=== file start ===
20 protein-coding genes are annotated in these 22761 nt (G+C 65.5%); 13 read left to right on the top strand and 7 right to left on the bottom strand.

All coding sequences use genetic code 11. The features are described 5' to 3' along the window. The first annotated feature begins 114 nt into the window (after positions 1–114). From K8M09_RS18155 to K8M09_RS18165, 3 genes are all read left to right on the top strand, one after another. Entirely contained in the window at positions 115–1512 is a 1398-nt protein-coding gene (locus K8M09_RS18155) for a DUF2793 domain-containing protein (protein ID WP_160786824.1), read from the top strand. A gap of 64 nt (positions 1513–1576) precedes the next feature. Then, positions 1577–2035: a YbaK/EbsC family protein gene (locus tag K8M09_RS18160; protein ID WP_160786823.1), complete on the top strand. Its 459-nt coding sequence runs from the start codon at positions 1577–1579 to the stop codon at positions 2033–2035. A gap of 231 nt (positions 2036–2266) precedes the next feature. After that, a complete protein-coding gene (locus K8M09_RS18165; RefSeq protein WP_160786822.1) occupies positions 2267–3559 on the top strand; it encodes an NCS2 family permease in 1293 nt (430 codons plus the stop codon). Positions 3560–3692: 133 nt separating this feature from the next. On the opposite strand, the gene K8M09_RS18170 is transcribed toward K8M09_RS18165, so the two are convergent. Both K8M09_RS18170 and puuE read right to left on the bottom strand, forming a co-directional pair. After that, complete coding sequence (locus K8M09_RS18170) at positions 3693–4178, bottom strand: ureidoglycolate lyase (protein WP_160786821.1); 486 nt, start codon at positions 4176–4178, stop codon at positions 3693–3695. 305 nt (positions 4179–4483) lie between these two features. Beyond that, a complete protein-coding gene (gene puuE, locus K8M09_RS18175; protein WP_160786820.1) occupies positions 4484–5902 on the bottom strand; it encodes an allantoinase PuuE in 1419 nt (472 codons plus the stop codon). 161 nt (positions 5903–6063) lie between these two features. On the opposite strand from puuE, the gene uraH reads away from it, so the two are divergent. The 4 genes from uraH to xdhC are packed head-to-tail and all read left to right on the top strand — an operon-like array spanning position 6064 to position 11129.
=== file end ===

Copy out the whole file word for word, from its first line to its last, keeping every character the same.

20 protein-coding genes are annotated in these 22761 nt (G+C 65.5%); 13 read left to right on the top strand and 7 right to left on the bottom strand.

All coding sequences use genetic code 11. The features are described 5' to 3' along the window. The first annotated feature begins 114 nt into the window (after positions 1–114). From K8M09_RS18155 to K8M09_RS18165, 3 genes are all read left to right on the top strand, one after another. Entirely contained in the window at positions 115–1512 is a 1398-nt protein-coding gene (locus K8M09_RS18155) for a DUF2793 domain-containing protein (protein ID WP_160786824.1), read from the top strand. A gap of 64 nt (positions 1513–1576) precedes the next feature. Then, positions 1577–2035: a YbaK/EbsC family protein gene (locus tag K8M09_RS18160; protein ID WP_160786823.1), complete on the top strand. Its 459-nt coding sequence runs from the start codon at positions 1577–1579 to the stop codon at positions 2033–2035. A gap of 231 nt (positions 2036–2266) precedes the next feature. After that, a complete protein-coding gene (locus K8M09_RS18165; RefSeq protein WP_160786822.1) occupies positions 2267–3559 on the top strand; it encodes an NCS2 family permease in 1293 nt (430 codons plus the stop codon). Positions 3560–3692: 133 nt separating this feature from the next. On the opposite strand, the gene K8M09_RS18170 is transcribed toward K8M09_RS18165, so the two are convergent. Both K8M09_RS18170 and puuE read right to left on the bottom strand, forming a co-directional pair. After that, complete coding sequence (locus K8M09_RS18170) at positions 3693–4178, bottom strand: ureidoglycolate lyase (protein WP_160786821.1); 486 nt, start codon at positions 4176–4178, stop codon at positions 3693–3695. 305 nt (positions 4179–4483) lie between these two features. Beyond that, a complete protein-coding gene (gene puuE, locus K8M09_RS18175; protein WP_160786820.1) occupies positions 4484–5902 on the bottom strand; it encodes an allantoinase PuuE in 1419 nt (472 codons plus the stop codon). 161 nt (positions 5903–6063) lie between these two features. On the opposite strand from puuE, the gene uraH reads away from it, so the two are divergent. The 4 genes from uraH to xdhC are packed head-to-tail and all read left to right on the top strand — an operon-like array spanning position 6064 to position 11129.